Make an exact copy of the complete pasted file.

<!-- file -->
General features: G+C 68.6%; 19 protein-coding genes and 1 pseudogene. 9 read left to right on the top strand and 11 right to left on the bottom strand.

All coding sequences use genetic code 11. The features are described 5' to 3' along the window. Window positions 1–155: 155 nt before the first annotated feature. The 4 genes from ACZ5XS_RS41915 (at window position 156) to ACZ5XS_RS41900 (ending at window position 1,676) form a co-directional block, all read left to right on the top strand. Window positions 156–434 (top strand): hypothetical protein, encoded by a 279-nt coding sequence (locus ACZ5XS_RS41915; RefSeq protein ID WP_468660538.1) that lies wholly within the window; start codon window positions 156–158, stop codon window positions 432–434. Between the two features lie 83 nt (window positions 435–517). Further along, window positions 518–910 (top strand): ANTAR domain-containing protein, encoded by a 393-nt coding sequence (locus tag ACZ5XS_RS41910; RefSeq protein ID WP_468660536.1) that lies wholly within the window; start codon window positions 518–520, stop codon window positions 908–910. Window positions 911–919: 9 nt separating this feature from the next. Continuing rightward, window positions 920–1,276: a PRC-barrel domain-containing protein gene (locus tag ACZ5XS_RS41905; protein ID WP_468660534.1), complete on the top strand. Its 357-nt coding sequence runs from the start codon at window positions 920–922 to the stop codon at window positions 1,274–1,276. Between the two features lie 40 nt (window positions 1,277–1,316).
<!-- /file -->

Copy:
General features: G+C 68.6%; 19 protein-coding genes and 1 pseudogene. 9 read left to right on the top strand and 11 right to left on the bottom strand.

All coding sequences use genetic code 11. The features are described 5' to 3' along the window. Window positions 1–155: 155 nt before the first annotated feature. The 4 genes from ACZ5XS_RS41915 (at window position 156) to ACZ5XS_RS41900 (ending at window position 1,676) form a co-directional block, all read left to right on the top strand. Window positions 156–434 (top strand): hypothetical protein, encoded by a 279-nt coding sequence (locus ACZ5XS_RS41915; RefSeq protein ID WP_468660538.1) that lies wholly within the window; start codon window positions 156–158, stop codon window positions 432–434. Between the two features lie 83 nt (window positions 435–517). Further along, window positions 518–910 (top strand): ANTAR domain-containing protein, encoded by a 393-nt coding sequence (locus tag ACZ5XS_RS41910; RefSeq protein ID WP_468660536.1) that lies wholly within the window; start codon window positions 518–520, stop codon window positions 908–910. Window positions 911–919: 9 nt separating this feature from the next. Continuing rightward, window positions 920–1,276: a PRC-barrel domain-containing protein gene (locus tag ACZ5XS_RS41905; protein ID WP_468660534.1), complete on the top strand. Its 357-nt coding sequence runs from the start codon at window positions 920–922 to the stop codon at window positions 1,274–1,276. Between the two features lie 40 nt (window positions 1,277–1,316).